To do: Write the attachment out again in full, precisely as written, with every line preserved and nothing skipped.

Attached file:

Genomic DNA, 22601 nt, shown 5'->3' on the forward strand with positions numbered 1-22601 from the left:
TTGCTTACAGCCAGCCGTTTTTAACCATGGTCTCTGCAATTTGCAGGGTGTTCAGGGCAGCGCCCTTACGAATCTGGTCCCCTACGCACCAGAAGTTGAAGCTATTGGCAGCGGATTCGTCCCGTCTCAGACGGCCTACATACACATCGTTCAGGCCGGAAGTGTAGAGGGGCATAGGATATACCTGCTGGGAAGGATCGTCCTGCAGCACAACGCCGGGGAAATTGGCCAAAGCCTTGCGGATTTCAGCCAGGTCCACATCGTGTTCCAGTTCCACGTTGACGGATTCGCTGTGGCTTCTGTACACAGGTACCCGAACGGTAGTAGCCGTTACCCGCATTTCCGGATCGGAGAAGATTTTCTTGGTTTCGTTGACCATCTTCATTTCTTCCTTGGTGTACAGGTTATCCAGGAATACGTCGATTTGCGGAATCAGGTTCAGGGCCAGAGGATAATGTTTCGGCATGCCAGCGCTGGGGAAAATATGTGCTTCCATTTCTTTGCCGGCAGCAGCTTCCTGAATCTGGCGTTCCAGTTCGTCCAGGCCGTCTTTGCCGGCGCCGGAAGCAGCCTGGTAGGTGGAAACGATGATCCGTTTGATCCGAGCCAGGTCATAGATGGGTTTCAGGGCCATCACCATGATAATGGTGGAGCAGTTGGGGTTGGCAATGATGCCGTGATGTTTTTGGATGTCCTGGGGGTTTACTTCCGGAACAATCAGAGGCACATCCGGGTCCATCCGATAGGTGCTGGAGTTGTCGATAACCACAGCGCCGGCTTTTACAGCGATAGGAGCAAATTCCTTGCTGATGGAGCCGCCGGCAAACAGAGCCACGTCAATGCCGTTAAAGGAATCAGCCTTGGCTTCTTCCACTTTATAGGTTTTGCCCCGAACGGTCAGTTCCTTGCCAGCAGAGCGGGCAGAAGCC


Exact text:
Genomic DNA, 22601 nt, shown 5'->3' on the forward strand with positions numbered 1-22601 from the left:
TTGCTTACAGCCAGCCGTTTTTAACCATGGTCTCTGCAATTTGCAGGGTGTTCAGGGCAGCGCCCTTACGAATCTGGTCCCCTACGCACCAGAAGTTGAAGCTATTGGCAGCGGATTCGTCCCGTCTCAGACGGCCTACATACACATCGTTCAGGCCGGAAGTGTAGAGGGGCATAGGATATACCTGCTGGGAAGGATCGTCCTGCAGCACAACGCCGGGGAAATTGGCCAAAGCCTTGCGGATTTCAGCCAGGTCCACATCGTGTTCCAGTTCCACGTTGACGGATTCGCTGTGGCTTCTGTACACAGGTACCCGAACGGTAGTAGCCGTTACCCGCATTTCCGGATCGGAGAAGATTTTCTTGGTTTCGTTGACCATCTTCATTTCTTCCTTGGTGTACAGGTTATCCAGGAATACGTCGATTTGCGGAATCAGGTTCAGGGCCAGAGGATAATGTTTCGGCATGCCAGCGCTGGGGAAAATATGTGCTTCCATTTCTTTGCCGGCAGCAGCTTCCTGAATCTGGCGTTCCAGTTCGTCCAGGCCGTCTTTGCCGGCGCCGGAAGCAGCCTGGTAGGTGGAAACGATGATCCGTTTGATCCGAGCCAGGTCATAGATGGGTTTCAGGGCCATCACCATGATAATGGTGGAGCAGTTGGGGTTGGCAATGATGCCGTGATGTTTTTGGATGTCCTGGGGGTTTACTTCCGGAACAATCAGAGGCACATCCGGGTCCATCCGATAGGTGCTGGAGTTGTCGATAACCACAGCGCCGGCTTTTACAGCGATAGGAGCAAATTCCTTGCTGATGGAGCCGCCGGCAAACAGAGCCACGTCAATGCCGTTAAAGGAATCAGCCTTGGCTTCTTCCACTTTATAGGTTTTGCCCCGAACGGTCAGTTCCTTGCCAGCAGAGCGGGCAGAAGCC